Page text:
Any trip to Cuba should include visiting the major hubs and small towns to learn about what true Cuban life is like. But before venturing into the streets of Havana, take some time in advance of your trip to learn about the rich history of Cuba. Tourism to the country at this time still gives visitors the opportunity to observe the most fascinating era of Cuban history.
The 1950s brought on a revolution with consequences that continue to live on in this former Spanish colony even now. Many visitors learn how to travel to Cuba while taking in major turning points in history that occurred less than a century ago. At this time, the notorious Fidel Castro successfully rebelled against the dictator Fulgencio Batista and left Cuba with some key adversaries––most notably among them, the United States.
Knowing a bit of the past will help explain the landscape. With few advertisements and billboards, old cars, dilapidated buildings and a slower pace of life, travellers must understand how to travel to Cuba with an open mind to help place in context the visible effects of the US trade embargo.
4. Inform Yourself About Currency
Do not go to Cuba without informing yourself about matters of currency. American citizens often travel with the luxury of using their bank card anywhere they go. In Cuba, tourism is a bit different for citizens of the United States. With no national banks, Cuba is a cash-only affair.
Your daily budget may vary, but it’s simple to get by on $90-100 USD per day. If you want to know how to travel to Cuba on the cheap, some travellers recommend switching currency to Canadian dollars first, however check with exchange rates at the time of your trip to see if this is worth your while; currency value is always in flux.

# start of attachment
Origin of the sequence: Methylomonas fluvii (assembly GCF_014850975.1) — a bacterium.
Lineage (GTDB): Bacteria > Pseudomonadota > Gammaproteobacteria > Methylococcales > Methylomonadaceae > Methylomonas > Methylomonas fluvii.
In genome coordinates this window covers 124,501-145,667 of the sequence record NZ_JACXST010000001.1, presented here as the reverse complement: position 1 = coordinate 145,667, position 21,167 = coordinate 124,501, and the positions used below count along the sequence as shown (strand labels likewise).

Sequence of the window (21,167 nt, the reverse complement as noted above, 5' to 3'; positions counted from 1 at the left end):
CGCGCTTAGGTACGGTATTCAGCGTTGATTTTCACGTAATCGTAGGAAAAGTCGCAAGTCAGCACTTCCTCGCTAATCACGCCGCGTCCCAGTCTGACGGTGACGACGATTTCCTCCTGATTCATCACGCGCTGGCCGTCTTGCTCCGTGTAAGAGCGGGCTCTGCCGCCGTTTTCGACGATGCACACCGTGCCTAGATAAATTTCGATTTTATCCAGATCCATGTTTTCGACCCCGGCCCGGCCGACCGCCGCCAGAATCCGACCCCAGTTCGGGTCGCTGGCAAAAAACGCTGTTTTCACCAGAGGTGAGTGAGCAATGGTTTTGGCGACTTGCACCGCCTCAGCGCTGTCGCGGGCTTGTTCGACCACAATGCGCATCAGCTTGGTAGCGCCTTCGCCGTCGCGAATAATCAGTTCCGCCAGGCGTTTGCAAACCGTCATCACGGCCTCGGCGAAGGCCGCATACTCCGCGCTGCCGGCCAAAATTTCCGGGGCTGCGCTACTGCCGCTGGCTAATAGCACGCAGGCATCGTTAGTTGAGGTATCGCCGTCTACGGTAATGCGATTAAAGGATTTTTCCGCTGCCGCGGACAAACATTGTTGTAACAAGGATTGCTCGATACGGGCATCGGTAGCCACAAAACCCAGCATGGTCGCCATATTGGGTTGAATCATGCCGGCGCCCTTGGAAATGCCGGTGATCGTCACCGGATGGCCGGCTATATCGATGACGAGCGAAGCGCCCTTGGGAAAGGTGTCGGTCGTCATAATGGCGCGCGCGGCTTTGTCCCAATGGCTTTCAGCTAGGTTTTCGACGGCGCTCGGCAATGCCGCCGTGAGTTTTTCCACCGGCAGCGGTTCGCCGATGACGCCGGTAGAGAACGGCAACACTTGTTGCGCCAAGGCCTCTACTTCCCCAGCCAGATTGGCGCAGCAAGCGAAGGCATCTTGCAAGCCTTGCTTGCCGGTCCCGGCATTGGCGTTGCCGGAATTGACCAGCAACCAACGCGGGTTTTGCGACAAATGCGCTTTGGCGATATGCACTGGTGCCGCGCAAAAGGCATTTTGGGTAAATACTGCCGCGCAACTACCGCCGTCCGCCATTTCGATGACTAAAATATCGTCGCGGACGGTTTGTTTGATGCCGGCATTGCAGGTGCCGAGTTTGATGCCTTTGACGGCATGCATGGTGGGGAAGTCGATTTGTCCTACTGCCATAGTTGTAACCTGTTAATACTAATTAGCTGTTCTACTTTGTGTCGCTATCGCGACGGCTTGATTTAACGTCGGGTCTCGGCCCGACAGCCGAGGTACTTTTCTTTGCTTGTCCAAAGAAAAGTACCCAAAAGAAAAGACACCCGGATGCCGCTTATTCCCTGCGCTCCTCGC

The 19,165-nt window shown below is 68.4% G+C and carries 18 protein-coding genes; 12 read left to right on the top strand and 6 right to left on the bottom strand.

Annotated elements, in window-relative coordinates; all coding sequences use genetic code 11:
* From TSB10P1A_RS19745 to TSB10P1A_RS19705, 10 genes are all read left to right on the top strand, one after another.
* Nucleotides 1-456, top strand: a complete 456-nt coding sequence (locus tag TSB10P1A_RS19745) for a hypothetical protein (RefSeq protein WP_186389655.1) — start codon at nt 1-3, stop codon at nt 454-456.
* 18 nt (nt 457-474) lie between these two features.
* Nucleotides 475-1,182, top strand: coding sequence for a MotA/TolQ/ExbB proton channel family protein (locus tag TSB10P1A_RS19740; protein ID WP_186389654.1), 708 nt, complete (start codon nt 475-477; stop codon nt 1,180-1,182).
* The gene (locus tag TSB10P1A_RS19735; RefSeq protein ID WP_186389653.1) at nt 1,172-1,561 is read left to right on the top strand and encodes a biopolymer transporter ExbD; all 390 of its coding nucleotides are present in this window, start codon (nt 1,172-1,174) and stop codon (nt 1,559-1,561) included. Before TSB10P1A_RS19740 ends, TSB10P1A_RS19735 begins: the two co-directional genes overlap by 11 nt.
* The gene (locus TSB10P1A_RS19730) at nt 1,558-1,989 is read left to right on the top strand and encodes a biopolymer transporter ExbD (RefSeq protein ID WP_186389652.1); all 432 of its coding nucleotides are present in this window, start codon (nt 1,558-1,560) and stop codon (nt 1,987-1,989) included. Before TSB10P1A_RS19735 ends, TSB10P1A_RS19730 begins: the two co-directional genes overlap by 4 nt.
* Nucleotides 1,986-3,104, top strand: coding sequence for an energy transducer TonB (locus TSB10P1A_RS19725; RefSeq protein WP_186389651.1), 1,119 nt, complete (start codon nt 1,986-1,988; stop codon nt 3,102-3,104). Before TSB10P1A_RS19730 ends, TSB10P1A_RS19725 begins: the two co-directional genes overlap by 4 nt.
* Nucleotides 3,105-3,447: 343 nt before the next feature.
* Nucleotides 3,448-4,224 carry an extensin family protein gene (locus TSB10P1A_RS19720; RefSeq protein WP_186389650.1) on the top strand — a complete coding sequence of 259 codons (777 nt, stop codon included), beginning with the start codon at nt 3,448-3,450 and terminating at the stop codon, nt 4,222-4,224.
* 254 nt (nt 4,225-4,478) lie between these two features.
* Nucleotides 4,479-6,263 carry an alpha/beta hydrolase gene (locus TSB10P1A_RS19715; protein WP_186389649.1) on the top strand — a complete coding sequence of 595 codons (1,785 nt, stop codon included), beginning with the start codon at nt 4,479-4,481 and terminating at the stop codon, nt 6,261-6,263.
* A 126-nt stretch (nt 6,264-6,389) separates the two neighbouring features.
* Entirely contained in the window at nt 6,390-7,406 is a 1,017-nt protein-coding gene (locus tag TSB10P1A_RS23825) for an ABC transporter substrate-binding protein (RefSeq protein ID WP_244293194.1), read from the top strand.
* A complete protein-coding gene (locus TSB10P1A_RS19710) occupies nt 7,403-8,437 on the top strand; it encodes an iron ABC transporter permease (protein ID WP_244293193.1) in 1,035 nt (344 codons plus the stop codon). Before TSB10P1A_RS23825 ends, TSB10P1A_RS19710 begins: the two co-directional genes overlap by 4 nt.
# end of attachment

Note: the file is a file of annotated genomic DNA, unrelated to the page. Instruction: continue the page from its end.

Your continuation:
Speaking of currency in flux, be mindful that two currencies are used in Cuba: The Cuban Peso Nacional (CUP) and the Cuban Convertible Peso (CUC). The CUP is a more local currency, while CUC is mostly used in the tourism industry. Do some research to find out which currency is used where you plan to go. Tourist hotspots often use the CUC, while locales off the beaten path sometimes use the CUP.
5. Where to Stay
There is no doubt, Americans are sure to have a harder time figuring out how to travel to Cuba and stay within the embargo guidelines than travellers with passports from other countries. With that said, it’s certainly easier now to find accommodations that support locals than it was a decade ago.
To sample local life, plan to stay at casas particulares. In Cuba, tourism has gone online despite spotty Wifi, so you can now scan Airbnb ahead of time to find your chosen casa. Another way to find one is to walk around your neighborhood of choice and look for the signs, which resemble anchors. The casas can be basic, but pack a travel pillow for extra padding and you’ll be living life as a local in comfort.